string operations on levels

03 Sep 2015

At various times I have had to do string operations on the levels of a factor. The standard example is when you have an ID that consists of multiple pieces of information (think of “customer1-item1”). The operation

test_f1 <- factor(c(rep("customer1-item1", 4),
rep("customer1-item2", 3),
rep("customer2-item1", 2)))
customer_factor <- as.factor(stri_extract(test_f1, regex = "customer[0-9]*"))

works for this. For large factors this can become really and unnessesarily slow. The factor is first converted to a character vector on which the extract operation is performed. This means that stri_extract has to extract customer1 from customer1-item1 4 times in the above code. To make this more efficient we can use the following operations

#' Operate on levels of factor one at a time
#' Appply the level.op function to individual level strings
level.fn <- function(, level.op) {
factor.out <-
old.levels <- levels(factor.out)
new.levels <- Map(level.op, old.levels)
levels(factor.out) <- as.character(new.levels)

#' Operate on the levels of a factor all at the same time
#' Apply the levels.op to the vector of all level strings
alllevel.fn <- function(, levels.op) {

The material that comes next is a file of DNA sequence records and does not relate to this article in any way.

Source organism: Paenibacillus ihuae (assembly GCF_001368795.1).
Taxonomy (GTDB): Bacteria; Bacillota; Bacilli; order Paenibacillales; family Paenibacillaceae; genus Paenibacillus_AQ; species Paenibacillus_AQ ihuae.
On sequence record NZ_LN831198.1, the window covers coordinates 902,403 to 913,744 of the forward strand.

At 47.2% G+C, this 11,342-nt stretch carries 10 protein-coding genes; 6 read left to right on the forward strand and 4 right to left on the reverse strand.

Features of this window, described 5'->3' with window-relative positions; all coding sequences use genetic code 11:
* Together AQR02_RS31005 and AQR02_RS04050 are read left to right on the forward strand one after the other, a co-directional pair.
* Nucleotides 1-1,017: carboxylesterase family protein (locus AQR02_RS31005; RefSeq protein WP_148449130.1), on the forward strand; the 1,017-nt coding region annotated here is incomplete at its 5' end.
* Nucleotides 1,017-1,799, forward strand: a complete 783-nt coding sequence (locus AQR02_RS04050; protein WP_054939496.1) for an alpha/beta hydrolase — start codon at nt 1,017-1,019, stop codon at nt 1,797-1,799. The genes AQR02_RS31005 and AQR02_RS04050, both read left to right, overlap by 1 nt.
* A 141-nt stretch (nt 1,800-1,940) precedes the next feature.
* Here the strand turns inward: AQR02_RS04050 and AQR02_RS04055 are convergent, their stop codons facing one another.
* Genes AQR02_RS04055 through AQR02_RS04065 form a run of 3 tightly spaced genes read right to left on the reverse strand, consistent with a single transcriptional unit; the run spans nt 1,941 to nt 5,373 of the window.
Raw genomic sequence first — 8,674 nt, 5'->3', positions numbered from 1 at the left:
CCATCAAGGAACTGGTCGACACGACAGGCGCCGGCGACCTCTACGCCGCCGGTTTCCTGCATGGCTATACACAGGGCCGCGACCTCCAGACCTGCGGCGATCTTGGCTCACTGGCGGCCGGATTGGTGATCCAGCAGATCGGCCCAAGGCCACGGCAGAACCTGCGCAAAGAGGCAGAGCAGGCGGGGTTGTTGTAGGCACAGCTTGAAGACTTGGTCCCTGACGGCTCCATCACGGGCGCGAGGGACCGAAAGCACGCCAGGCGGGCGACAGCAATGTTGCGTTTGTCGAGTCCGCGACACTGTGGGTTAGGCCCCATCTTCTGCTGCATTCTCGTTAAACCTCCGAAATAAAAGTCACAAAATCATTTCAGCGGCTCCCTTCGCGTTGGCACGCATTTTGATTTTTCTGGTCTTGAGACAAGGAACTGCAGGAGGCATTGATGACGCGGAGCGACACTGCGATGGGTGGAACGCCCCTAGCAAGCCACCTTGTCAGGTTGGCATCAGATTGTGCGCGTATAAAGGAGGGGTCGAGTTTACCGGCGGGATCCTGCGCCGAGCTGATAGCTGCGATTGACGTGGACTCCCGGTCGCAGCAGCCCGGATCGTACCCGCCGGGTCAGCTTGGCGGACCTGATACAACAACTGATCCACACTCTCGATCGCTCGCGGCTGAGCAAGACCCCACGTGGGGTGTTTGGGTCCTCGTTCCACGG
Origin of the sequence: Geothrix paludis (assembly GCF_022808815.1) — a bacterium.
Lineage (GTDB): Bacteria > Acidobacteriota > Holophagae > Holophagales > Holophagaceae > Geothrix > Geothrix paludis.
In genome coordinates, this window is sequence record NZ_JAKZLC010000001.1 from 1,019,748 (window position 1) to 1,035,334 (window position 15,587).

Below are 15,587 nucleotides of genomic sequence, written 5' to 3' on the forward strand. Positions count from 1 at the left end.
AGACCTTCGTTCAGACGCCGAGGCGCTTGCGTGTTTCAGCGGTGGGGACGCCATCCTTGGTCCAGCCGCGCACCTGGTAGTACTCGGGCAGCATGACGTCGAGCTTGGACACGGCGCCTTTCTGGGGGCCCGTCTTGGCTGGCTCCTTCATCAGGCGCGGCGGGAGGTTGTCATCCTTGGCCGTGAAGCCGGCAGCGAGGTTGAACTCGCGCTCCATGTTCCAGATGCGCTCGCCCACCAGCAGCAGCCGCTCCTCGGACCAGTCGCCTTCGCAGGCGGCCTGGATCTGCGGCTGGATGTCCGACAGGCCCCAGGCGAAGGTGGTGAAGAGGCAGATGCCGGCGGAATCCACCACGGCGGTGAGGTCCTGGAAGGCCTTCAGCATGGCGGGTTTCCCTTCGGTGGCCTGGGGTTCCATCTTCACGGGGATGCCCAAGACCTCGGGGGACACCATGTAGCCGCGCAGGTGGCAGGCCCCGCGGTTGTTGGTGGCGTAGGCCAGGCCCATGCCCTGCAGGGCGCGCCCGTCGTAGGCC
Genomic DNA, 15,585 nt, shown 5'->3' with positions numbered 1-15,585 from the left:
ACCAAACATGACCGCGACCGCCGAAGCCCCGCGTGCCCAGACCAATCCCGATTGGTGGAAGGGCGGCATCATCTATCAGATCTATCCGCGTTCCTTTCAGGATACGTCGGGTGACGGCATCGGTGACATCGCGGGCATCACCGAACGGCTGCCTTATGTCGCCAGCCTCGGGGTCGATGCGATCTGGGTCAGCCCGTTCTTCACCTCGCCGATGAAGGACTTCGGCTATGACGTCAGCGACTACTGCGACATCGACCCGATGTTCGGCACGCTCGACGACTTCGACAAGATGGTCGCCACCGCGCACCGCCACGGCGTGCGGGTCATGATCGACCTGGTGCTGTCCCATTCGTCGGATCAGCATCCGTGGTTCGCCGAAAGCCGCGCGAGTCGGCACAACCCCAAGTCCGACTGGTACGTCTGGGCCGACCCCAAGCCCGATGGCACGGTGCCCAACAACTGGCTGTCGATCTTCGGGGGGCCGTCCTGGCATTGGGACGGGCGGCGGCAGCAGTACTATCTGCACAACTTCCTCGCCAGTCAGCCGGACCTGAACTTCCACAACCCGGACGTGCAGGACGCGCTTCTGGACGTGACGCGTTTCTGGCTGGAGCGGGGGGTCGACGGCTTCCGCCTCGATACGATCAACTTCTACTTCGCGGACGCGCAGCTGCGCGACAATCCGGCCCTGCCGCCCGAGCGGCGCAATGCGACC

factor.out <-
old.levels <- levels(factor.out)
new.levels <- levels.op(old.levels)
levels(factor.out) <- as.character(new.levels)

then the above becomes

customer_factor <- alllevel.fn(test_f1, function(x) stri_extract(x, regex = "customer[0-9]*"))

On large factors this can be much more efficient.

You might want to go one step further and too far by replacing the line

levels(factor.out) <- as.character(new.levels)

by the line

attr(factor.out, "levels") <- as.character(new.levels)

This fails in ways that will lead to interesting debugging later on:

> test_f2 <- test_f1
> attr(test_f2, "levels") <- c("customer1", "customer1", "customer2")
> test_f2
[1] customer1 customer1 customer1 customer1 customer1 customer1 customer1
[8] customer2 customer2
Levels: customer1 customer1 customer2

Note that level “customer1” occurs twice in levels. It is true that if you can ensure the levels will remain distinct this is indeed lots faster again.